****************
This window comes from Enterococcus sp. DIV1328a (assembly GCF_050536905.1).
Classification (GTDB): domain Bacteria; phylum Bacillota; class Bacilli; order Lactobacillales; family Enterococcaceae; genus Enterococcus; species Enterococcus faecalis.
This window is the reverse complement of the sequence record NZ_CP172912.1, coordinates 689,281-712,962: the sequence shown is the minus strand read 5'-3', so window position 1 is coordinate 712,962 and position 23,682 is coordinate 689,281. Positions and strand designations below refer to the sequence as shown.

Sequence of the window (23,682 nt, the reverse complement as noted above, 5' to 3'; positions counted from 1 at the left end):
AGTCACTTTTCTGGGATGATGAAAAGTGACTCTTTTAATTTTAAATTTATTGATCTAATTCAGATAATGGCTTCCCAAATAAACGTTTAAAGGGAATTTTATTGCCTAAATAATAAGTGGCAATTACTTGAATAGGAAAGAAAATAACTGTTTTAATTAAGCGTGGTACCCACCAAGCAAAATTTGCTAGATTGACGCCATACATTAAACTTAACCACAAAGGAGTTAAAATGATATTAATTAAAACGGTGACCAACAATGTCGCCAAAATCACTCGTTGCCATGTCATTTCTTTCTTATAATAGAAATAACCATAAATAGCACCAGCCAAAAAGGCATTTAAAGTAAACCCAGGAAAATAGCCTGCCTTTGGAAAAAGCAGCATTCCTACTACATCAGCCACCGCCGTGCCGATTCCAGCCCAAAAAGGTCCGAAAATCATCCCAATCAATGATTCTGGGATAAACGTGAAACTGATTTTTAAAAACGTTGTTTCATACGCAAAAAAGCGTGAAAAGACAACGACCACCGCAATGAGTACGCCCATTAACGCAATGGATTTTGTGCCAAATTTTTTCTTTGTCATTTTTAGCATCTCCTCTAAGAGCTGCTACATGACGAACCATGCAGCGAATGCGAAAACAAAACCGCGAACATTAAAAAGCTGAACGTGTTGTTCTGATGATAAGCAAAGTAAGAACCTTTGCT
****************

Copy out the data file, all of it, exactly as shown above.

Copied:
This window comes from Enterococcus sp. DIV1328a (assembly GCF_050536905.1).
Classification (GTDB): domain Bacteria; phylum Bacillota; class Bacilli; order Lactobacillales; family Enterococcaceae; genus Enterococcus; species Enterococcus faecalis.
This window is the reverse complement of the sequence record NZ_CP172912.1, coordinates 689,281-712,962: the sequence shown is the minus strand read 5'-3', so window position 1 is coordinate 712,962 and position 23,682 is coordinate 689,281. Positions and strand designations below refer to the sequence as shown.

Sequence of the window (23,682 nt, the reverse complement as noted above, 5' to 3'; positions counted from 1 at the left end):
AGTCACTTTTCTGGGATGATGAAAAGTGACTCTTTTAATTTTAAATTTATTGATCTAATTCAGATAATGGCTTCCCAAATAAACGTTTAAAGGGAATTTTATTGCCTAAATAATAAGTGGCAATTACTTGAATAGGAAAGAAAATAACTGTTTTAATTAAGCGTGGTACCCACCAAGCAAAATTTGCTAGATTGACGCCATACATTAAACTTAACCACAAAGGAGTTAAAATGATATTAATTAAAACGGTGACCAACAATGTCGCCAAAATCACTCGTTGCCATGTCATTTCTTTCTTATAATAGAAATAACCATAAATAGCACCAGCCAAAAAGGCATTTAAAGTAAACCCAGGAAAATAGCCTGCCTTTGGAAAAAGCAGCATTCCTACTACATCAGCCACCGCCGTGCCGATTCCAGCCCAAAAAGGTCCGAAAATCATCCCAATCAATGATTCTGGGATAAACGTGAAACTGATTTTTAAAAACGTTGTTTCATACGCAAAAAAGCGTGAAAAGACAACGACCACCGCAATGAGTACGCCCATTAACGCAATGGATTTTGTGCCAAATTTTTTCTTTGTCATTTTTAGCATCTCCTCTAAGAGCTGCTACATGACGAACCATGCAGCGAATGCGAAAACAAAACCGCGAACATTAAAAAGCTGAACGTGTTGTTCTGATGATAAGCAAAGTAAGAACCTTTGCT